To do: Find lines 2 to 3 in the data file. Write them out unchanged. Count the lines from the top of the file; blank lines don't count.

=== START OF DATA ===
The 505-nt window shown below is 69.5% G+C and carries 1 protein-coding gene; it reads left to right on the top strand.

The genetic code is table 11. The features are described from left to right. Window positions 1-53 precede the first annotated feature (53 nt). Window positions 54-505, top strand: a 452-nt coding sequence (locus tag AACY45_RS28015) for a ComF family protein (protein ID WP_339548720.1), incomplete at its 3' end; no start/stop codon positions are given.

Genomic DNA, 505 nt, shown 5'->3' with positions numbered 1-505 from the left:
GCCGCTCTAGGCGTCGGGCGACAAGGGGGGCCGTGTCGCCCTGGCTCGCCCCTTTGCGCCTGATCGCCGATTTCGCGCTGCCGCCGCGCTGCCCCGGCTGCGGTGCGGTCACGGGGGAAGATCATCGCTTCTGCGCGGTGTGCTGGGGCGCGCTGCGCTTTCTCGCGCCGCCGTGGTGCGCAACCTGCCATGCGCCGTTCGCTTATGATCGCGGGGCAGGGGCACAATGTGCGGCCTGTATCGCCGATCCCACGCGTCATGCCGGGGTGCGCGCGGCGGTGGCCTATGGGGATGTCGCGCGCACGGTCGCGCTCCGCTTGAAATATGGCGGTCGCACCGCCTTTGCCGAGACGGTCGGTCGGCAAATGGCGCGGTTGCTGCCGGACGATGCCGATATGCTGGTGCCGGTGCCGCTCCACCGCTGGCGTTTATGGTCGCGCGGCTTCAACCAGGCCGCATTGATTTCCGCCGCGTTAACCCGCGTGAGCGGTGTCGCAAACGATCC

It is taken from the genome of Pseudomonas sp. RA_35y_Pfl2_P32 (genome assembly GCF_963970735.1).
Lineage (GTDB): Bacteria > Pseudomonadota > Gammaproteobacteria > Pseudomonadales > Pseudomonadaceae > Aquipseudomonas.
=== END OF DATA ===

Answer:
The genetic code is table 11. The features are described from left to right. Window positions 1-53 precede the first annotated feature (53 nt). Window positions 54-505, top strand: a 452-nt coding sequence (locus tag AACY45_RS28015) for a ComF family protein (protein ID WP_339548720.1), incomplete at its 3' end; no start/stop codon positions are given.

Genomic DNA, 505 nt, shown 5'->3' with positions numbered 1-505 from the left: